Law firms’ websites all promise client service excellence. Yet their perceptions of client service and how that might manifest at every client touchpoint at their firm is rarely objectively assessed or addressed.
So, how does your law firm look and sound to prospects and clients? Findings revealed the joint ALPMA/CXINLAW 2018 survey found that 88% of firms failed the ‘first impression test’ ie less than one in five firms gained an instruction or recommendation from their new enquiries.
Is it any wonder that firms find their enquiry conversion rate languishing below 10%? This low rate highlights that there are serious opportunities for growth slipping away at first contact. Even more concerning, many firms don’t even measure their new enquiry conversion rates, yet continue to spend significant amounts monthly to generate new leads.
We exist in very competitive times. Law firm differentiators are not easy to identify, let alone leverage. Firms who rely on the personal element of relationships will do well to introduce client experience excellence into their thinking.
– ALPMA former-president Andrew Barnes
Successful firms treat new enquiries as the start of the relationship and an opportunity to ‘be there’ for someone who has made the time to call them. A good client experience continues through every interaction to build rapport and gain an understanding of your client’s needs. Get it wrong and the result is the unnecessary loss of new opportunities and ‘promotors’ of your firm.
In a world of competing priorities, the commercial imperative to invest in client service excellence can seem elusive. The reality is that for those investing in a strong service culture (as part of their marketing spend, not in addition to) have seen month on month gains in new matters between 20% to 135% with boosts to revenue of between 20% to 35%.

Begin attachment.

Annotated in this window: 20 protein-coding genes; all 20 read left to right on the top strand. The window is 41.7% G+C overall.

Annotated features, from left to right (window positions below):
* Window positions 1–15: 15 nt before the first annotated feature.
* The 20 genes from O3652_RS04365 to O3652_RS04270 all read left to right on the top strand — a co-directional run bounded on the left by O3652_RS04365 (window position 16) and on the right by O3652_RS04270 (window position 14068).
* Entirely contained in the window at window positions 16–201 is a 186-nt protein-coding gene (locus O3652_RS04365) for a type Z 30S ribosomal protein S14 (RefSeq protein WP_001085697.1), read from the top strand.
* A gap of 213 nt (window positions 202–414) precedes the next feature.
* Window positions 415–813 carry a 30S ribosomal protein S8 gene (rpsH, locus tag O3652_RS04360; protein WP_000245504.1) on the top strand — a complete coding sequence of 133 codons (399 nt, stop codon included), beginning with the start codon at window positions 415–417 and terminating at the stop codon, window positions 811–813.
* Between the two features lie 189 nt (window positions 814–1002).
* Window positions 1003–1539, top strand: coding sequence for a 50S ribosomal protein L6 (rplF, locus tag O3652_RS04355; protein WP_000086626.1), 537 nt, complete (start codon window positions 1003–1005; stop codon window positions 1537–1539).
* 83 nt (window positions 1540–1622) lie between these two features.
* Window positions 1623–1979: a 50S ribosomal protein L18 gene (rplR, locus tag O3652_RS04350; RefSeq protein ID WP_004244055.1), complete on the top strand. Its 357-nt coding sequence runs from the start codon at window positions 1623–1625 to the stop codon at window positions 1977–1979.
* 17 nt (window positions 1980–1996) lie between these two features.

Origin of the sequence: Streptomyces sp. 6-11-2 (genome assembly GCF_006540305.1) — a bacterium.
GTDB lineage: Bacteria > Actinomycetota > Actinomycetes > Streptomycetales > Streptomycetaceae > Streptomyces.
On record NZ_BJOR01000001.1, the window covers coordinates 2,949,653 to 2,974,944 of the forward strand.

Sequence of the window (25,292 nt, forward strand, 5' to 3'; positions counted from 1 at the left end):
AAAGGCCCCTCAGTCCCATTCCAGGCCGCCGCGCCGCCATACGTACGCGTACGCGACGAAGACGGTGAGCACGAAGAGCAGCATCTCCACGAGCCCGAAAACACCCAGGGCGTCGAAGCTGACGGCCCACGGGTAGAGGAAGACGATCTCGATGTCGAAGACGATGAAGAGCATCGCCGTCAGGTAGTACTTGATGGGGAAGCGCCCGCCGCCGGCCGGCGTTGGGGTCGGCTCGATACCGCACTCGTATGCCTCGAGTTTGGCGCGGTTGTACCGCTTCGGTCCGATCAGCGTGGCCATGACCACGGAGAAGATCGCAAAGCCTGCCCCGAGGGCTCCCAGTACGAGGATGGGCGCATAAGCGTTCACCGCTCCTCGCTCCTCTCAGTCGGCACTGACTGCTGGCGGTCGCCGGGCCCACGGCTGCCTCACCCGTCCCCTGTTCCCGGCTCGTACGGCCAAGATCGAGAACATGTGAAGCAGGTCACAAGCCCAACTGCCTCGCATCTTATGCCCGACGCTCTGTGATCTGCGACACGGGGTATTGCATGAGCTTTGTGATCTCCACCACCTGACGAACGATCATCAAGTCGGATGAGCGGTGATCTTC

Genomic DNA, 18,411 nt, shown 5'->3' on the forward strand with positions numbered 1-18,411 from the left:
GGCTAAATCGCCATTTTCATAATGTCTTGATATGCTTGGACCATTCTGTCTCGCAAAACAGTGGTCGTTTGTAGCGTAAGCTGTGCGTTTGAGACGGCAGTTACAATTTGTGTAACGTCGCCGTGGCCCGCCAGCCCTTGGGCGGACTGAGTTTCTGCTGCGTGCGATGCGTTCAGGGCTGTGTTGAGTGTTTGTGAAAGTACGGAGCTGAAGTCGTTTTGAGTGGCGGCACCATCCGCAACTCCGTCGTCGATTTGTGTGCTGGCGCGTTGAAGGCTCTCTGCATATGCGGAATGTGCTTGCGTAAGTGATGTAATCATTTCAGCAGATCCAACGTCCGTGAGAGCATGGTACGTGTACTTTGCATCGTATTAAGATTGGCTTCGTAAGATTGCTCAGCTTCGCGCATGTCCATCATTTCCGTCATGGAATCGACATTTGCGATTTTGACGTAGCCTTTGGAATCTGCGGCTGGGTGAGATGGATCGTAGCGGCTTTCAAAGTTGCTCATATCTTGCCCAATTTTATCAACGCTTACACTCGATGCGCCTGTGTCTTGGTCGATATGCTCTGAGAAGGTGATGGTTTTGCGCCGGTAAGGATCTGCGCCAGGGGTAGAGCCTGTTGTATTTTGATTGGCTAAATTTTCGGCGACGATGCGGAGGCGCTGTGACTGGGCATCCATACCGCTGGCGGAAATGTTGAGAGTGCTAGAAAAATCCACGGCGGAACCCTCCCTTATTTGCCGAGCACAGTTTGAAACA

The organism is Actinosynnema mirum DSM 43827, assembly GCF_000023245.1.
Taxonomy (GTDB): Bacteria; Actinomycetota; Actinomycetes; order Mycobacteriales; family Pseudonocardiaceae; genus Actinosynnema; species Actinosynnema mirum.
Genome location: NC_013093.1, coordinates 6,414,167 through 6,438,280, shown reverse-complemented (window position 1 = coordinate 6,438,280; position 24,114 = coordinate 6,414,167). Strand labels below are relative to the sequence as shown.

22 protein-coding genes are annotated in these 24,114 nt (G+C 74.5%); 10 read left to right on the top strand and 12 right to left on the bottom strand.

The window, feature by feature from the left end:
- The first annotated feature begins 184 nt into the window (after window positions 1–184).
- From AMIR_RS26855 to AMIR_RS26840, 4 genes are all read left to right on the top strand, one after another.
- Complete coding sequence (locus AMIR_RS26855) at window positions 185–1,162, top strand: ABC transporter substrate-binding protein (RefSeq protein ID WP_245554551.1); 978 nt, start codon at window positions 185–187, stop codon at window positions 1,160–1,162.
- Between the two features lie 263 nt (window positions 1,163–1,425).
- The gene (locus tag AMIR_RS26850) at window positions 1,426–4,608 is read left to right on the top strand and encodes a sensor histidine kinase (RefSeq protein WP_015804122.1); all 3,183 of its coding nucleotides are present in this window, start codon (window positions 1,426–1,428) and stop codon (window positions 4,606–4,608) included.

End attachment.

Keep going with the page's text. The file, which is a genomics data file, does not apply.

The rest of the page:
Developing a culture of client service excellence requires a F.I.I.Tness program:
Compare your firm to the world of service providers, not just other law firms. Every one of us has experienced great, mediocre and bad customer service, and so have your clients. Their experience of great service is the benchmark they will hold you to.
Don’t rely on your own view of the firm’s service levels or on end of matter client surveys.
Invest in an objective assessment and evidence of your firm’s client experience before embarking on any change program. This evidence should cover:
- first impressions (will we work together?);
- heart of the matter (how are we working together?); as well as
- end of the matter (will we work together again?)
The assessment should analyse not only your team’s people skills but also look at your processes, systems and documentation. For example, how often is the language used too familiar or too technical.
Next, share these results with your team in a way that engages and inspires them so that change is driven from within teams rather than from above. Identify leaders of client service excellence and empower them to activate and inspire their colleagues. A well-developed, proven change program will see individual staff members’ be drawn to take on distinct roles in the change program.
These staff become the firm’s champions of client service and potentially, future leaders. A change program that engages the team, rather than be driven from the top, is one that will endure.
Client service excellence isn’t just about how to greet clients at your reception, nor your fee earners’ tone and manner. It extends to every touchpoint, including correspondence (formal, informal and regulatory) and processes and then assessing if these touchpoints show ease, empathy and effectiveness.
Everyone has a role to play in identifying how to improve your firm’s client service as staff are often very aware of ‘nuisances’ to client interactions. These nuisances can range from how clients ‘find’ the office once in the building to the length of and delays in client correspondence. Staff tend to ‘work around’ these rather than raise ideas for change for any number of reasons eg too busy, prefer not to rock the status quo, is it not their role etc.
Empowering staff to identify areas for improved client service delivers innovation to differentiate your firm as well as productivity improvements to your staff.
Client experience excellence requires new skills and smarts, so train your teams to boost and sustain performance. The starting point is often being clear about the clients you want to work with.
Training should be part of a program rather than a one off training session and include team lead templates and documented service standards to improve client interactions. These become part of your new staff induction program.
But don’t let dust settle on these documents. Allow your internal champions to review and revise them in line with changing client expectations and improved insight into client service experience.
Client expectations change over time as do your staff, so to stay F.I.I.T. test your firm’s client service experience annually.